US Relaxes Eligibility Criteria for Employment Authorization Documents (EAD), Brings Relief to Indians


Samarpita Goswami
Updated on Jun 19, 2023 01:54 PM IST

The United States has eased the eligibility requirements for Employment Authorization Documents (EADs) in compelling circumstances. Indian professionals, especially those on H-1B or L-1 visas, stand to gain from this initiative. 

US Relaxes Eligibility Criteria for Employment Authorization Documents (EAD), Brings Relief to Indians

The United States has recently announced changes to the eligibility criteria for initial and renewal applications of Employment Authorization Documents (EADs) in compelling circumstances. EADs serve as proof that individuals are authorised to work in the US. 

This development brings relief to immigrants who find themselves caught between ongoing layoffs and long visa backlogs. These documents are granted to certain nonimmigrants who are beneficiaries of approved employment-based immigrant visa petitions, as well as their qualifying spouse and children. 

They are designed to assist individuals facing expanding backlogs for immigrant visas and experiencing compelling circumstances, allowing them to continue working and residing in the US. 

The new policy particularly benefits Indian immigrants living in the US, as many of them face a backlog of over 100 years for EB-2/3 green cards. 

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In the event of job loss, individuals have only 60 days to find new employment or risk being forced to leave the country, despite having lived there for more than a decade and having established a life.

The revised immigration rules offer significant advantages to Indian professionals working in the US under H-1B or L-1 nonimmigrant visas. According to the updated provisions issued by the U.S. Citizenship and Immigration Services (USCIS), these individuals may now apply for EADs under compelling circumstances, such as serious illness and disability, employer disputes or retaliation, substantial harm to the applicant or significant disruption to the employer.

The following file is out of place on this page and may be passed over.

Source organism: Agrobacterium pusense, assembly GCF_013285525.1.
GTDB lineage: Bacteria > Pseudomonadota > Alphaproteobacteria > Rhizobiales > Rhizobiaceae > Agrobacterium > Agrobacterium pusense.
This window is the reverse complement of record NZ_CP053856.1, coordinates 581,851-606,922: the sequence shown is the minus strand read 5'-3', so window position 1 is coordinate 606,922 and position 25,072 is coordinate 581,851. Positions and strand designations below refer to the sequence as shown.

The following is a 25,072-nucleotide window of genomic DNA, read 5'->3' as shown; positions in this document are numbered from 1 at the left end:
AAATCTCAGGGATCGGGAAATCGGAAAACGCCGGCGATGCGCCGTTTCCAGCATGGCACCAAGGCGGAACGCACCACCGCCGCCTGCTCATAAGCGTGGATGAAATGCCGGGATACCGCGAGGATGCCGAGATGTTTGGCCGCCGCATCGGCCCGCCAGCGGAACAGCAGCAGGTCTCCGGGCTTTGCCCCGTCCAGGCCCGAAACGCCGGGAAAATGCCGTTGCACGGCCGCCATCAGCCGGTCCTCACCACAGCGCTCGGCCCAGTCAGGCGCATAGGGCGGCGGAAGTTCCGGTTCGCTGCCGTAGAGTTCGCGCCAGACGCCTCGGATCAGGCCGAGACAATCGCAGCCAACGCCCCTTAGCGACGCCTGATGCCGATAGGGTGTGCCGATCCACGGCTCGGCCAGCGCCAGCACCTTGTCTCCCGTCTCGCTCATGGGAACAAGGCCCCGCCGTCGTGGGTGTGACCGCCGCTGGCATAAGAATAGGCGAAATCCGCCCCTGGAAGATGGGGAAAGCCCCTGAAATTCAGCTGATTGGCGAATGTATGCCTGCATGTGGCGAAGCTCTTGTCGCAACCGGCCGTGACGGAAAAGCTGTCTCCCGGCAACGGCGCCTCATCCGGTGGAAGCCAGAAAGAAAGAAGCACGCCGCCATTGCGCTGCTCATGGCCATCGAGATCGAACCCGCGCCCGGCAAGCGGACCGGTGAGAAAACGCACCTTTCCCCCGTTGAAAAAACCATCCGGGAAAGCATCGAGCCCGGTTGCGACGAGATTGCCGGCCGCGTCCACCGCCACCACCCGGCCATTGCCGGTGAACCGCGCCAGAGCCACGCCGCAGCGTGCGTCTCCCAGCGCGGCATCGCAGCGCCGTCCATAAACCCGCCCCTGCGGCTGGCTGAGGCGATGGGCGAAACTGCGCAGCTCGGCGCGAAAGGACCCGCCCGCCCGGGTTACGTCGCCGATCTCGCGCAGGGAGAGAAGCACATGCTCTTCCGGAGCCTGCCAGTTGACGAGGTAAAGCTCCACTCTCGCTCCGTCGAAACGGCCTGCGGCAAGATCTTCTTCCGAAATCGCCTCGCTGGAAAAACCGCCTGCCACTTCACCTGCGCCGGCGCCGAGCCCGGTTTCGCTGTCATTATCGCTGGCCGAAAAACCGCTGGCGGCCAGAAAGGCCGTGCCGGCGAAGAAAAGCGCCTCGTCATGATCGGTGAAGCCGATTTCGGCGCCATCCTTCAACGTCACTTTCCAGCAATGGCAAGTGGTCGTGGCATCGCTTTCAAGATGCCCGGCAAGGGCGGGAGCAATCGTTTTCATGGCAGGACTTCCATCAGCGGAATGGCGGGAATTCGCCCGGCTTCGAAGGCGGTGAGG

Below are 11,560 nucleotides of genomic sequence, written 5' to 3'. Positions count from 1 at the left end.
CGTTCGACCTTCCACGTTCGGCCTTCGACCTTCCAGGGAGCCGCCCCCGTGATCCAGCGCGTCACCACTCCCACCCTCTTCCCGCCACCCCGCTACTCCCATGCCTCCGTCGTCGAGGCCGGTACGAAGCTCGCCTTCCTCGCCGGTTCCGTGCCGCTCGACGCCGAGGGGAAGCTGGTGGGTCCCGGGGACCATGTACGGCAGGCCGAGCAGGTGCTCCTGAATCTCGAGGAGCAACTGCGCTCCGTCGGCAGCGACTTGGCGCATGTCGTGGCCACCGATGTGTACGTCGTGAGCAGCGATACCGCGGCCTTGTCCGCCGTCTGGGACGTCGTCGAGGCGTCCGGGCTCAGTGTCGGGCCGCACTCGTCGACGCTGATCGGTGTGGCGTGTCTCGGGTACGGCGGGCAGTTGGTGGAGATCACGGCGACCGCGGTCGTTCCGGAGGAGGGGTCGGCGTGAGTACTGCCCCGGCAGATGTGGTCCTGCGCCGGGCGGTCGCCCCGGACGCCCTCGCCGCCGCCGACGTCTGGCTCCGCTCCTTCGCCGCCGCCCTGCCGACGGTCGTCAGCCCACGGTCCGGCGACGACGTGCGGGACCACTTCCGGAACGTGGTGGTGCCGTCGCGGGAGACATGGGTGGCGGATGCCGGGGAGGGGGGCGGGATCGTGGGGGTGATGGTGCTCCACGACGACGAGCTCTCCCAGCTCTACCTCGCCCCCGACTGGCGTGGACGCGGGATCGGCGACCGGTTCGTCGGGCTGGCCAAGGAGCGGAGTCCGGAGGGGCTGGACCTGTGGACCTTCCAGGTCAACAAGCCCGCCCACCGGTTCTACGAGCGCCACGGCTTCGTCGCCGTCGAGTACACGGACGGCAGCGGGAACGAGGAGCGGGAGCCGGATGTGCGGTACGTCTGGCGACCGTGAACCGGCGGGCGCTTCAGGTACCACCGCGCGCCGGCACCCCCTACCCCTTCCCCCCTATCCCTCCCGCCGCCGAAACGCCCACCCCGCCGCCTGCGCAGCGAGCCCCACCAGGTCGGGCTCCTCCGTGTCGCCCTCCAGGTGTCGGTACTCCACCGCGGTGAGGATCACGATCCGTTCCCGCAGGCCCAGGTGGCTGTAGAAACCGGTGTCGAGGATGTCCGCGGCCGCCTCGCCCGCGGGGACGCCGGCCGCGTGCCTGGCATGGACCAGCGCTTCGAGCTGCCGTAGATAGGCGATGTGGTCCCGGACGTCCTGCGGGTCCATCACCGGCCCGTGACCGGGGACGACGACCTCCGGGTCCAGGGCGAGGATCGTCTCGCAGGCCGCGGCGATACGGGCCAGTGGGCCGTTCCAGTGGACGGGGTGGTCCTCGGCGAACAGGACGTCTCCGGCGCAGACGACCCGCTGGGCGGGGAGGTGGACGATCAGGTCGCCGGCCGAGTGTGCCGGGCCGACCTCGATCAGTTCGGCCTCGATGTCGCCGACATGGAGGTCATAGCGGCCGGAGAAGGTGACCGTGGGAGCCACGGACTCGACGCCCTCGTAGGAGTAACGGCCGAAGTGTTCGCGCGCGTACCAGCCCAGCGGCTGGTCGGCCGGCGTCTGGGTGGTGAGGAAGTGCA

The policy emphasises that individuals with a valid EAD based on compelling circumstances will not accumulate unlawful presence, safeguarding them from abrupt interruptions in their journey towards obtaining permanent residency.

To be eligible for an initial EAD based on compelling circumstances, applicants must meet specific criteria, including being the principal beneficiary of an approved Form I-140 immigrant petition for alien workers in the 1st, 2nd or 3rd employment-based preference category. They must also be in a valid nonimmigrant status or authorised grace period under specific visa categories, not have filed an adjustment of status application and demonstrate compelling circumstances that justify the issuance of employment authorization.

Individuals who receive a compelling circumstances EAD and begin working based on this document will be in a period of authorised stay but will no longer maintain their nonimmigrant status. However, they generally will not accumulate unlawful presence in the United States. At the same time, the EAD is valid or while their application is pending, provided they have filed a non-frivolous application on time.

To apply for an initial grant of employment authorization under category (c)(35) or (c)(36), individuals must submit Form I-765, Application for Employment Authorization and obtain an EAD from the USCIS before commencing work under this authorization.

Renewal of employment authorization is possible in one-year increments under certain conditions. For the principal beneficiaries of an approved Form I-140, the renewal application must be filed before the current EAD expires, and they must meet specific requirements related to immigrant visa availability and priority dates. Dependents can also renew their EADs by filing the renewal application before the current EAD expires and providing evidence of the principal beneficiary's approved renewal application, as well as a continuing relationship with the principal beneficiary.

These measures have been praised by Ajay Bhutoria, a prominent community leader and advocate for immigrant rights, who considers them a significant step toward supporting individuals facing challenging situations and ensuring their lawful employment in the United States. Bhutoria emphasizes the importance of these measures for individuals and their dependents who encounter serious illness or disability, employer disputes or retaliation, substantial harm or disruptions to their employment.

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He also highlights that the list of qualifying circumstances provided by USCIS is not exhaustive, allowing individuals to present evidence that supports their case. For example, individuals with approved immigrant visa petitions in oversubscribed categories or chargeability areas can submit evidence such as school or higher education enrollment records, mortgage records or long-term lease records to demonstrate compelling circumstances.

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Source: Economic Times, Hindustan Times, The Hindu

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